Diane Keaton as "Annie Hall"
Penny Marshall has the distinction of being the first woman director of a movie that grossed $100 million at United States theatres. She followed that movie, “Big,” with “A League of Their Own.” Diagnosed with brain and lung cancer a few years ago but insisting that she is cured, Marshall wrote this breezy, name-dropping memoir as an antidote to people who kept saying she was dying.
Three more memoir writers fall in a different category. Shirley MacLaine has published a dozen books that make large and small points about her spiritual journey. Whoopi Goldberg’s last irreverent book, “Is it Just Me?” is about the decline of civility and the havoc it is causing her as well as the rest of us. And, a few months ago, Ryan O’Neal tried to come to terms with the death of Farrah Fawcett three years ago by publishing “Both of Us,” an unvarnished look at their on-and-off 30 year relationship.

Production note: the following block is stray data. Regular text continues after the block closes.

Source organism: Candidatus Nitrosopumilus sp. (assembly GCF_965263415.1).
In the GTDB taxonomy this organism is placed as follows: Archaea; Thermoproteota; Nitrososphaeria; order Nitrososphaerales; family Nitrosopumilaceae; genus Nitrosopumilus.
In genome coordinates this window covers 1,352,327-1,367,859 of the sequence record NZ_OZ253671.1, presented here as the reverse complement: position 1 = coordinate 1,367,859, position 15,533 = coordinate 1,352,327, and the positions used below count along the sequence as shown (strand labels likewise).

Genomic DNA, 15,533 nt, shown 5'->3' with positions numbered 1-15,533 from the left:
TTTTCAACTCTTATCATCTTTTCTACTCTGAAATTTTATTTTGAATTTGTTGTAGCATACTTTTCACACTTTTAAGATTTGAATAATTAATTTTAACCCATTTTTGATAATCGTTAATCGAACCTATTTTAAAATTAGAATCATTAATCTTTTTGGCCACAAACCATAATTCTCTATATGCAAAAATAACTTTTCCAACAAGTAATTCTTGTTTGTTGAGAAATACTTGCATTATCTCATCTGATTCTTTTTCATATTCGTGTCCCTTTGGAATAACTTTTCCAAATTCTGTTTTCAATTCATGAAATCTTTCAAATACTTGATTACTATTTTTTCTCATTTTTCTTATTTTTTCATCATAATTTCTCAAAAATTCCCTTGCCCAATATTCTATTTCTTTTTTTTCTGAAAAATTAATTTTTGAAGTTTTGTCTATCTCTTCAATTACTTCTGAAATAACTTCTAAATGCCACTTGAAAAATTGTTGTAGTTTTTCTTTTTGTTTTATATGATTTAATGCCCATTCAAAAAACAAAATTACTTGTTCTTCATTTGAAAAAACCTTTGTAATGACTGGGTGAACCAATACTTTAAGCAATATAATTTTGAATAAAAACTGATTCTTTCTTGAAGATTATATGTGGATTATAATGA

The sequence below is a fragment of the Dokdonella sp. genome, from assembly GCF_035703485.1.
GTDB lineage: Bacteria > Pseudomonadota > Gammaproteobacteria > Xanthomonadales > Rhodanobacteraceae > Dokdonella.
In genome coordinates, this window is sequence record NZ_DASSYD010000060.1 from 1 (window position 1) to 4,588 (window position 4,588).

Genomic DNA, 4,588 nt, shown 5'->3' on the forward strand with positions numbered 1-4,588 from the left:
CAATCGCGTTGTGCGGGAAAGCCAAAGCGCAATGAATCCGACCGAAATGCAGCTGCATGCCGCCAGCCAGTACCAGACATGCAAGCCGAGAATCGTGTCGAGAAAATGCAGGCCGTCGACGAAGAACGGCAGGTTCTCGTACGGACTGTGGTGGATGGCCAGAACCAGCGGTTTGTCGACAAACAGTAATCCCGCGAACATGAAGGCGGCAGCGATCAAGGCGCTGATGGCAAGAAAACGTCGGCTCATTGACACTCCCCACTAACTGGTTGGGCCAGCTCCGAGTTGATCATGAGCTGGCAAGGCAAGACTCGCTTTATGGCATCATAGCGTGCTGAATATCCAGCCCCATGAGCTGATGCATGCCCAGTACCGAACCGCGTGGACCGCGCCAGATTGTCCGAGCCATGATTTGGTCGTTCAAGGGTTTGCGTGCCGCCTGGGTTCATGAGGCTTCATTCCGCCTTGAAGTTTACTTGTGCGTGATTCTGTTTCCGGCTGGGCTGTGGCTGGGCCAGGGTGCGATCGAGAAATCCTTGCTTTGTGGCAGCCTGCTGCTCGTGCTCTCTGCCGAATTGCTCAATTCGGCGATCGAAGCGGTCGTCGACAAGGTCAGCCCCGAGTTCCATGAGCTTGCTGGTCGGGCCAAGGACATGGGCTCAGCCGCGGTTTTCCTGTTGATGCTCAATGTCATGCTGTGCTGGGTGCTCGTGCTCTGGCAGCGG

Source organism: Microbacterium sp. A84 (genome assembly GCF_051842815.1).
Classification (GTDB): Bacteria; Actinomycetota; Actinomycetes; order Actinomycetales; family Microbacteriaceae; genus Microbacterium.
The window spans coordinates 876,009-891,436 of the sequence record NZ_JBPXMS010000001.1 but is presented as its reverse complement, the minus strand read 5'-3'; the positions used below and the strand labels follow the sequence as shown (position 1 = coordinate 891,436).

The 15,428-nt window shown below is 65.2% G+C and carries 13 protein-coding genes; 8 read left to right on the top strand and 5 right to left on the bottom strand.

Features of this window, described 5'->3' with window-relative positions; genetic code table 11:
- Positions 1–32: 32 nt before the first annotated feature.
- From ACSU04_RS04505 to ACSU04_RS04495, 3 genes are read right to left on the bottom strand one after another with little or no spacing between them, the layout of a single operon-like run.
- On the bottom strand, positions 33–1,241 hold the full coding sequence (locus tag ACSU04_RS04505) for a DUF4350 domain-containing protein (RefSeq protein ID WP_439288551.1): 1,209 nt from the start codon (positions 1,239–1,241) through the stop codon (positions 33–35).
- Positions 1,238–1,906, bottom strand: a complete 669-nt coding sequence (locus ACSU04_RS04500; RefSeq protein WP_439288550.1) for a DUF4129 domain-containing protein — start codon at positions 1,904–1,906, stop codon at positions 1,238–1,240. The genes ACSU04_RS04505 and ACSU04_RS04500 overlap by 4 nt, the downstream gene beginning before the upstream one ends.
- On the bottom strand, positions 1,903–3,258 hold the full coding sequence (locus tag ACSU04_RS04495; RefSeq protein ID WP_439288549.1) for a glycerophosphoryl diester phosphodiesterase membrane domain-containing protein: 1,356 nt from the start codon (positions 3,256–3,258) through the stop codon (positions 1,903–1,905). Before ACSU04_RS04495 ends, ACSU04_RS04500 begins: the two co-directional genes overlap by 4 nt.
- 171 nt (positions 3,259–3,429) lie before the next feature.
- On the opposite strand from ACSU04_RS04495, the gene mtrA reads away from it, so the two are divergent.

With so much to choose from, what should a reader do? In an essay in The Daily Beast several months ago, former book editor Michael Korda -- himself the author of a memoir, “Charmed Lives,” about growing up as a member of England’s movie royalty -- has one suggestion. “Almost all ghostwritten books are dull, homogenized, bland, and sanitized, a kind of mass product, like Kleenex,” he wrote.
And he added, “The ones actually written by a star, though few and far between, are likely to be much more interesting, though sometimes crazy, self-indulgent, and full of attempts to settle old grudges.” Korda tips his hat to two memoirs: Christopher Plummer’s “wildly self-revealing” “In Spite of Myself” (2008) and Diane Keaton’s “moving, real, honest” book.